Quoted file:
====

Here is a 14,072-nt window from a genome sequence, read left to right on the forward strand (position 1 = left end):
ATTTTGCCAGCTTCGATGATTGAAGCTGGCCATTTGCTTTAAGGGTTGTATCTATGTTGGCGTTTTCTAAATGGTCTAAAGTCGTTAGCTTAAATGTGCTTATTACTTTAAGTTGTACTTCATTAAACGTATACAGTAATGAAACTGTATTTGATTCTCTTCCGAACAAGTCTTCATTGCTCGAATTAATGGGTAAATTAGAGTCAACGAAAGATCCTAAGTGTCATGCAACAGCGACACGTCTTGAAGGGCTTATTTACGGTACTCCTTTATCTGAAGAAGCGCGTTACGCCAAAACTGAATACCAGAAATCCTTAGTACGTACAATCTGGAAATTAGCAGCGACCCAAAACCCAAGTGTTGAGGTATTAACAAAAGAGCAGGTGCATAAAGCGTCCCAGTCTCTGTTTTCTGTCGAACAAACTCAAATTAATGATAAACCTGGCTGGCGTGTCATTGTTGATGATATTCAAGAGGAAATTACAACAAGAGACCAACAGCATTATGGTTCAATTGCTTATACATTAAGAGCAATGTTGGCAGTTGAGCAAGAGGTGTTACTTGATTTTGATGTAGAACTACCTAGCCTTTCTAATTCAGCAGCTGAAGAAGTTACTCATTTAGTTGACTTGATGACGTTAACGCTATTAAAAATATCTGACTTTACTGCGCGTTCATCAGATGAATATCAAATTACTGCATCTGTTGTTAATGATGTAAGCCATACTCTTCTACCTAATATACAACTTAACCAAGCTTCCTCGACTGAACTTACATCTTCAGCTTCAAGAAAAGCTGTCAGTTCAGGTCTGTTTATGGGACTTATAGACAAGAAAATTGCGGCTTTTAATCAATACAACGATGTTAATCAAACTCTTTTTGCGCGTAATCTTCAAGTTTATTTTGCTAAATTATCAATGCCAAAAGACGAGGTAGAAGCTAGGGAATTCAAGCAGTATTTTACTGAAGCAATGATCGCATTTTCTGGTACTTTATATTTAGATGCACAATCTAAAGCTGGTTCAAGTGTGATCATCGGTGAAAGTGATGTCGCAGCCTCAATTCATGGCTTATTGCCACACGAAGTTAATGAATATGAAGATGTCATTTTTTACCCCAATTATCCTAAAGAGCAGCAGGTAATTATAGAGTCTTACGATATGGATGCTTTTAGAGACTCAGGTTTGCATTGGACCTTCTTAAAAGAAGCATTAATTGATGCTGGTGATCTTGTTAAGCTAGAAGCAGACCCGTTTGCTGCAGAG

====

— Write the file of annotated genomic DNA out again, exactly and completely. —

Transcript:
Here is a 14,072-nt window from a genome sequence, read left to right on the forward strand (position 1 = left end):
ATTTTGCCAGCTTCGATGATTGAAGCTGGCCATTTGCTTTAAGGGTTGTATCTATGTTGGCGTTTTCTAAATGGTCTAAAGTCGTTAGCTTAAATGTGCTTATTACTTTAAGTTGTACTTCATTAAACGTATACAGTAATGAAACTGTATTTGATTCTCTTCCGAACAAGTCTTCATTGCTCGAATTAATGGGTAAATTAGAGTCAACGAAAGATCCTAAGTGTCATGCAACAGCGACACGTCTTGAAGGGCTTATTTACGGTACTCCTTTATCTGAAGAAGCGCGTTACGCCAAAACTGAATACCAGAAATCCTTAGTACGTACAATCTGGAAATTAGCAGCGACCCAAAACCCAAGTGTTGAGGTATTAACAAAAGAGCAGGTGCATAAAGCGTCCCAGTCTCTGTTTTCTGTCGAACAAACTCAAATTAATGATAAACCTGGCTGGCGTGTCATTGTTGATGATATTCAAGAGGAAATTACAACAAGAGACCAACAGCATTATGGTTCAATTGCTTATACATTAAGAGCAATGTTGGCAGTTGAGCAAGAGGTGTTACTTGATTTTGATGTAGAACTACCTAGCCTTTCTAATTCAGCAGCTGAAGAAGTTACTCATTTAGTTGACTTGATGACGTTAACGCTATTAAAAATATCTGACTTTACTGCGCGTTCATCAGATGAATATCAAATTACTGCATCTGTTGTTAATGATGTAAGCCATACTCTTCTACCTAATATACAACTTAACCAAGCTTCCTCGACTGAACTTACATCTTCAGCTTCAAGAAAAGCTGTCAGTTCAGGTCTGTTTATGGGACTTATAGACAAGAAAATTGCGGCTTTTAATCAATACAACGATGTTAATCAAACTCTTTTTGCGCGTAATCTTCAAGTTTATTTTGCTAAATTATCAATGCCAAAAGACGAGGTAGAAGCTAGGGAATTCAAGCAGTATTTTACTGAAGCAATGATCGCATTTTCTGGTACTTTATATTTAGATGCACAATCTAAAGCTGGTTCAAGTGTGATCATCGGTGAAAGTGATGTCGCAGCCTCAATTCATGGCTTATTGCCACACGAAGTTAATGAATATGAAGATGTCATTTTTTACCCCAATTATCCTAAAGAGCAGCAGGTAATTATAGAGTCTTACGATATGGATGCTTTTAGAGACTCAGGTTTGCATTGGACCTTCTTAAAAGAAGCATTAATTGATGCTGGTGATCTTGTTAAGCTAGAAGCAGACCCGTTTGCTGCAGAG